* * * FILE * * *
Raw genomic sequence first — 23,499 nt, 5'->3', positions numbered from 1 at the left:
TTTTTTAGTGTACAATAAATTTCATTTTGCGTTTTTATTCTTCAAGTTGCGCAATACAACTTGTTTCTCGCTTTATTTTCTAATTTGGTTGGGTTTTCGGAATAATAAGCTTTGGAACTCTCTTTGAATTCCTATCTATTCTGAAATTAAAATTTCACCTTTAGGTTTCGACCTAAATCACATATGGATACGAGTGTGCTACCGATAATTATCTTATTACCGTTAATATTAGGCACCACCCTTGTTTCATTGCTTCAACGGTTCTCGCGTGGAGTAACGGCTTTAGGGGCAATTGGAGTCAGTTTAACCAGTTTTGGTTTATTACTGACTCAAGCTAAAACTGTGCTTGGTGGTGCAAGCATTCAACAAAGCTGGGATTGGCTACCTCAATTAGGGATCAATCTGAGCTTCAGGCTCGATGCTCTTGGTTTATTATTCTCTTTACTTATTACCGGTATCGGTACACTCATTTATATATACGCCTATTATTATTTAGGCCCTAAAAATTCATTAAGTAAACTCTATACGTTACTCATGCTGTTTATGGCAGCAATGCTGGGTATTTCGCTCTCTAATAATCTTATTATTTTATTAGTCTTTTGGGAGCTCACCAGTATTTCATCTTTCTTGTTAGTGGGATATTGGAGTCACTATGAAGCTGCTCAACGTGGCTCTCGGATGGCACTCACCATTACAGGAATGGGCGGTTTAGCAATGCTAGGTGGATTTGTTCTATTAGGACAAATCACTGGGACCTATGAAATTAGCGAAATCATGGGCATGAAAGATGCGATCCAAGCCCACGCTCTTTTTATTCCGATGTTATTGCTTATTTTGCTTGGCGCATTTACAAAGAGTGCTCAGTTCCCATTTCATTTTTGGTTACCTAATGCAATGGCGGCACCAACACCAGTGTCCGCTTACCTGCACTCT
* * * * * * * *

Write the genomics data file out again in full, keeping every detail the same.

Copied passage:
Raw genomic sequence first — 23,499 nt, 5'->3', positions numbered from 1 at the left:
TTTTTTAGTGTACAATAAATTTCATTTTGCGTTTTTATTCTTCAAGTTGCGCAATACAACTTGTTTCTCGCTTTATTTTCTAATTTGGTTGGGTTTTCGGAATAATAAGCTTTGGAACTCTCTTTGAATTCCTATCTATTCTGAAATTAAAATTTCACCTTTAGGTTTCGACCTAAATCACATATGGATACGAGTGTGCTACCGATAATTATCTTATTACCGTTAATATTAGGCACCACCCTTGTTTCATTGCTTCAACGGTTCTCGCGTGGAGTAACGGCTTTAGGGGCAATTGGAGTCAGTTTAACCAGTTTTGGTTTATTACTGACTCAAGCTAAAACTGTGCTTGGTGGTGCAAGCATTCAACAAAGCTGGGATTGGCTACCTCAATTAGGGATCAATCTGAGCTTCAGGCTCGATGCTCTTGGTTTATTATTCTCTTTACTTATTACCGGTATCGGTACACTCATTTATATATACGCCTATTATTATTTAGGCCCTAAAAATTCATTAAGTAAACTCTATACGTTACTCATGCTGTTTATGGCAGCAATGCTGGGTATTTCGCTCTCTAATAATCTTATTATTTTATTAGTCTTTTGGGAGCTCACCAGTATTTCATCTTTCTTGTTAGTGGGATATTGGAGTCACTATGAAGCTGCTCAACGTGGCTCTCGGATGGCACTCACCATTACAGGAATGGGCGGTTTAGCAATGCTAGGTGGATTTGTTCTATTAGGACAAATCACTGGGACCTATGAAATTAGCGAAATCATGGGCATGAAAGATGCGATCCAAGCCCACGCTCTTTTTATTCCGATGTTATTGCTTATTTTGCTTGGCGCATTTACAAAGAGTGCTCAGTTCCCATTTCATTTTTGGTTACCTAATGCAATGGCGGCACCAACACCAGTGTCCGCTTACCTGCACTCT